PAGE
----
All Manuals > LispWorks Delivery User Guide > 14 Efficiency considerations when coding for delivery


14.7 Avoid referencing type names

Referencing the name of a type (that is, a symbol) in code means that delivery cannot remove that type even if it is not used anywhere else. This is often seen in code using typep, typecase or subtypep to discriminate between types.

For example, if you have code like this:

(defun foo (x)
  (cond ((typep x 'class1) ...)
        ((typep x 'class2) ...)
        ((subtypep x 'class1000) ...)))

then delivery would keep all of the classes class1,...,class1000 even if nothing else references these classes.

Possible solutions are described in Referencing types via methods and Referencing types via predicates.

14.7.1 Referencing types via methods

Code can reference type names either directly as shown in Avoid referencing type names or via type-of in code like this:

(defun foo (x)
  (let ((type (type-of x)))
    (cond ((eq type 'class1) ...)
          ((eq type 'class2) ...)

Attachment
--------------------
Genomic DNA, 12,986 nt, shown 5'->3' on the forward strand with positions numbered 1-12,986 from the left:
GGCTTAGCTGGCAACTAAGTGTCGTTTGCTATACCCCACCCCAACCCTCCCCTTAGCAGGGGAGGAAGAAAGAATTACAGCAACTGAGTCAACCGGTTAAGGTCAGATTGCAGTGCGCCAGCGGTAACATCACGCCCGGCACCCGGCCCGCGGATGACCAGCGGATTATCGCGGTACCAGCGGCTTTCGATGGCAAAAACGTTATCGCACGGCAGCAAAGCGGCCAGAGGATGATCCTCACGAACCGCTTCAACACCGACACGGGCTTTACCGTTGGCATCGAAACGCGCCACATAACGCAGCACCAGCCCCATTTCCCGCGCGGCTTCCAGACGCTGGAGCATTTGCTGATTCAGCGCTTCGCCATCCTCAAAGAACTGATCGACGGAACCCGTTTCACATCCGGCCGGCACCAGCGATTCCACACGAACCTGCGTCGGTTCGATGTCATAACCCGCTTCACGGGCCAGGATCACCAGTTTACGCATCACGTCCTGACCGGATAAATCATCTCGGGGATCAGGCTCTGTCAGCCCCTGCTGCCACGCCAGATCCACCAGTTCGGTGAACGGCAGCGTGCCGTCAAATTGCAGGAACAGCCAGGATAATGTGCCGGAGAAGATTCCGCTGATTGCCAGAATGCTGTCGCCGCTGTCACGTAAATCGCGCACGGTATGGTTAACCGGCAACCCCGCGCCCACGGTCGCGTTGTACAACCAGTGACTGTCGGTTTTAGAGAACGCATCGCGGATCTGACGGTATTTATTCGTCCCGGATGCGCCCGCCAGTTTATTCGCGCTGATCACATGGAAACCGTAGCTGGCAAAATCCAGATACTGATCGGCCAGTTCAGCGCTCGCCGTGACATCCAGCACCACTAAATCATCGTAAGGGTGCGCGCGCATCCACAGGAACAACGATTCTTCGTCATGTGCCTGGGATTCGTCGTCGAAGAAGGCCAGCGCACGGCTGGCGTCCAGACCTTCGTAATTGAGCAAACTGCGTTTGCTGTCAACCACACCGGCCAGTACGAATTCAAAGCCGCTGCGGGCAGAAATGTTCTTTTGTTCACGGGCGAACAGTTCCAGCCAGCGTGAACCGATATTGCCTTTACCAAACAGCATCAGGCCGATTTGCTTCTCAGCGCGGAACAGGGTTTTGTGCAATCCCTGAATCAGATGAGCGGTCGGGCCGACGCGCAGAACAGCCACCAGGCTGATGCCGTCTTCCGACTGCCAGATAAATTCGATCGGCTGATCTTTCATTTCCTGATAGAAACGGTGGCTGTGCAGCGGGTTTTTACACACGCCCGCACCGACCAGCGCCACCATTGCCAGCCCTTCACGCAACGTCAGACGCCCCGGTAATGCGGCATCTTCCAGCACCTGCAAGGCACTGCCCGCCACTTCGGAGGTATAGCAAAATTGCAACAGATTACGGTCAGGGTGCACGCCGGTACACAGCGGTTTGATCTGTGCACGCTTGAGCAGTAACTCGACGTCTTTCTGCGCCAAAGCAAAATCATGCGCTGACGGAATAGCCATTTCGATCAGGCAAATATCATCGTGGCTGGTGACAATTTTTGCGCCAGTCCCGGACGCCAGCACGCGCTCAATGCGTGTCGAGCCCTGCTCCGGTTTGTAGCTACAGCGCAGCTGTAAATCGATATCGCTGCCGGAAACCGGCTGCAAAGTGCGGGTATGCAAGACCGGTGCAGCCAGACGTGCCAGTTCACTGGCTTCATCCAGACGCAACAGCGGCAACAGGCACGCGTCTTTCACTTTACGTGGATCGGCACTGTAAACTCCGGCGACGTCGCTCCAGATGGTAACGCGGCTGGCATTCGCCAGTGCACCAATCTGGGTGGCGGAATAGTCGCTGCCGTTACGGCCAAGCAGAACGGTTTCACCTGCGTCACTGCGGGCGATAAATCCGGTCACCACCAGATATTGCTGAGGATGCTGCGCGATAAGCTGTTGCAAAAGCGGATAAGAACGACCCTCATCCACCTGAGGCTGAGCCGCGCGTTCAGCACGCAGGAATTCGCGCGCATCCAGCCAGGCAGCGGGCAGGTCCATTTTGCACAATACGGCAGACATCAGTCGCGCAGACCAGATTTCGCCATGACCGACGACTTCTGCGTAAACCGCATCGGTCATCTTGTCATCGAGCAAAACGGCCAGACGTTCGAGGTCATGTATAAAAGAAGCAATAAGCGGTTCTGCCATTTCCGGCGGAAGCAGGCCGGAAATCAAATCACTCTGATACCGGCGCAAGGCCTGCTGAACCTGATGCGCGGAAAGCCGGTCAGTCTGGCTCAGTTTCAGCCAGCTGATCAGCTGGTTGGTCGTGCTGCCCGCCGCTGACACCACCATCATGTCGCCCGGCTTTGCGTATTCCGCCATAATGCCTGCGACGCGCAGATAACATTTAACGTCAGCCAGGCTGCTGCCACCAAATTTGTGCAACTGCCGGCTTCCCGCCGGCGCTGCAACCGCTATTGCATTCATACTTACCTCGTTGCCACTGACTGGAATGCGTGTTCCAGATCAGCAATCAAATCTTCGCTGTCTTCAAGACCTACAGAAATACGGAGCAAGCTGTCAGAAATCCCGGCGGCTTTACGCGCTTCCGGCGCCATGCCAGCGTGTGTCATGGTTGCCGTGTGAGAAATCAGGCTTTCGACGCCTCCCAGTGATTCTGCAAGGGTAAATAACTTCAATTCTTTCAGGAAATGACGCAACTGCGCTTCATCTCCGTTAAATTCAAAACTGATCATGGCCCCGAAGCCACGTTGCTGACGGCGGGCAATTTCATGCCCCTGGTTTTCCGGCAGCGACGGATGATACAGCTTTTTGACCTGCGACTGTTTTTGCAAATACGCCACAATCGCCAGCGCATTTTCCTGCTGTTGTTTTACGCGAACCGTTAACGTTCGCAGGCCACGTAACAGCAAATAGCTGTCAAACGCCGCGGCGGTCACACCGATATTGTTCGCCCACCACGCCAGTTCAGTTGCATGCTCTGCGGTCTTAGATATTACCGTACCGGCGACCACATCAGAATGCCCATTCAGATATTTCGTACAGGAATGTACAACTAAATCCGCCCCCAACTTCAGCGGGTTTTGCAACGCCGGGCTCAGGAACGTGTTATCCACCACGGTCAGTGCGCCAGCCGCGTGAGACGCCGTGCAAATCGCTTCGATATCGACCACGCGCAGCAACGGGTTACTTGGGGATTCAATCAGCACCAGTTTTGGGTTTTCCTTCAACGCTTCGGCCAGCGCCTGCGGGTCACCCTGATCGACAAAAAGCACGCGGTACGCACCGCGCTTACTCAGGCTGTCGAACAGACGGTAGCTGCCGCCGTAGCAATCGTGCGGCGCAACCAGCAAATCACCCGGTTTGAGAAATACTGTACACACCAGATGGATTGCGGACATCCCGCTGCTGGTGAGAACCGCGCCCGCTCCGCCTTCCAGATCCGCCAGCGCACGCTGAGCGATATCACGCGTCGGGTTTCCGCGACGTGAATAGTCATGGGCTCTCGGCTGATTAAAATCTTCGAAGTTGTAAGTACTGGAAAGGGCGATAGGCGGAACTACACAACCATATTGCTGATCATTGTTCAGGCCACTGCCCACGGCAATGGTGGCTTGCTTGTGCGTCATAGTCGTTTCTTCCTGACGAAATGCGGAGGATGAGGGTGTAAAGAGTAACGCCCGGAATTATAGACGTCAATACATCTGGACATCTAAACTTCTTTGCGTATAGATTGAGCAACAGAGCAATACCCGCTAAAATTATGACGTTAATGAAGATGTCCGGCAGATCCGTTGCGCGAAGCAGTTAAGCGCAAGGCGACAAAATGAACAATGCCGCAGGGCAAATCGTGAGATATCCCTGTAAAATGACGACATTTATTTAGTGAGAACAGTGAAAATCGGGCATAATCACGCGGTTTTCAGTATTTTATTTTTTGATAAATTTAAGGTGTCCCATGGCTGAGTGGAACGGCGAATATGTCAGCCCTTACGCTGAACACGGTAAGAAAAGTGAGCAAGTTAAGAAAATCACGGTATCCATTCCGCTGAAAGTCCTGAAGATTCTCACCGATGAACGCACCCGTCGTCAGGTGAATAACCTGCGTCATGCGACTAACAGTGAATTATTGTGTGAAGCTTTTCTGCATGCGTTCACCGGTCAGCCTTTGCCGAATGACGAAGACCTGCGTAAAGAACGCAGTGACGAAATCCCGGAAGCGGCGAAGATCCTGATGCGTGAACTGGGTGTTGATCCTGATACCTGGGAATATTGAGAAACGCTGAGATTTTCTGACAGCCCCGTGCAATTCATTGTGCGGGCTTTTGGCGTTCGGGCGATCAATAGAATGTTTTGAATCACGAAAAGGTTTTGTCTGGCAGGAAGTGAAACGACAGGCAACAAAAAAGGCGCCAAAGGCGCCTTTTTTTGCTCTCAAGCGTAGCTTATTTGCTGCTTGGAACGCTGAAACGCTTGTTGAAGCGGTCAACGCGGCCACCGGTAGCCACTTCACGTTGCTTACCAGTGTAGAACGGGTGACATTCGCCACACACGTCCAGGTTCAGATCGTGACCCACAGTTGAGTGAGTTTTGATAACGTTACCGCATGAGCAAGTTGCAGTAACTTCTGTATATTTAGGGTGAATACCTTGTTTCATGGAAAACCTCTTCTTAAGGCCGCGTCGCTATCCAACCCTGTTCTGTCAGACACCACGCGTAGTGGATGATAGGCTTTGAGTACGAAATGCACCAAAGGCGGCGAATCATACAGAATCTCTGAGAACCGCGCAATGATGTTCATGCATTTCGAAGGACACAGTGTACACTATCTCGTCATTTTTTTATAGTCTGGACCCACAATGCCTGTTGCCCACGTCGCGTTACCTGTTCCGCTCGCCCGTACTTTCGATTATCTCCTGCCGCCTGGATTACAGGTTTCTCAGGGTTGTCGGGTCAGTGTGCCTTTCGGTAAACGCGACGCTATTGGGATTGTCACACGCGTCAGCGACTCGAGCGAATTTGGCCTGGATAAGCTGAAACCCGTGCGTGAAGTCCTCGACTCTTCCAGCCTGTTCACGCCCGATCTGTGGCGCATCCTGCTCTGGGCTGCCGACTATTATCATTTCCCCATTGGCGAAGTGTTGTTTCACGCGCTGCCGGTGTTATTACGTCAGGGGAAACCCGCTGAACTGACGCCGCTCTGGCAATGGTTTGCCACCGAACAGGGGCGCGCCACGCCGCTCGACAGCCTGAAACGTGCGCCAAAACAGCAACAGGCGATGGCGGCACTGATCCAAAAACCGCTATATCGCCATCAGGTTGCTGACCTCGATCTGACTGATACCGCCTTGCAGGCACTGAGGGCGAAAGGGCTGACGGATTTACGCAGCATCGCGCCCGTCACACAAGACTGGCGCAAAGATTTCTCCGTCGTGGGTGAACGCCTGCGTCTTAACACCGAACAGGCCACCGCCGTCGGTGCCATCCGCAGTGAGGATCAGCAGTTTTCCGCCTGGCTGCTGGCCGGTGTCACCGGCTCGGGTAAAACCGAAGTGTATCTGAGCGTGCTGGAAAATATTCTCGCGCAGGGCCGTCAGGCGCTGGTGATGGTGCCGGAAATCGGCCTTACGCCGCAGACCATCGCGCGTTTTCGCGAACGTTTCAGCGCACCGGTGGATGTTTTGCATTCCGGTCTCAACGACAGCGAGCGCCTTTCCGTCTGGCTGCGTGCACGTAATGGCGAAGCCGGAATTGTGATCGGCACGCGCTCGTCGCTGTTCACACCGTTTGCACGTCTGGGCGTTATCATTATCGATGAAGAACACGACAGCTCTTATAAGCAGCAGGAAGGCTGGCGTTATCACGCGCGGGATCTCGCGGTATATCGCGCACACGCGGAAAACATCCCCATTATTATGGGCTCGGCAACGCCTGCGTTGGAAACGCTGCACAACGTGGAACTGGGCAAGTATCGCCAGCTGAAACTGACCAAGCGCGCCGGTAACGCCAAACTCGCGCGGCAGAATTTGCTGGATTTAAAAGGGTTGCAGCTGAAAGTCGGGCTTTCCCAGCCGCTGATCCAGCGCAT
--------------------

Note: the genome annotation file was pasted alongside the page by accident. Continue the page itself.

((eq type 'class1000) ...))))

Instead, you could express the conditional clauses as methods specialized for each class:

(defmethod foo ((x class1)) ...)
(defmethod foo ((x class2)) ...)
(defmethod foo ((x class1000)) ...)

This would allow any unused classes to be removed by delivery, because each method is a separate function.

14.7.2 Referencing types via predicates

If you do not wish to retain CLOS, and are referencing types that have built-in predicates, or structure types, you could use these predicates instead of the type names to allow delivery to remove unused types. For example this code:

(typecase x
  (integer (process-an-integer x))
  (string (process-a-string x))
  (a-struct (process-a-struct x)))

could be rewritten as:

(cond ((integerp x) (process-an-integer x))
      ((stringp x) (process-a-string x))
      ((a-struct-p x) (process-a-struct x)))

LispWorks Delivery User Guide - 15 Feb 2015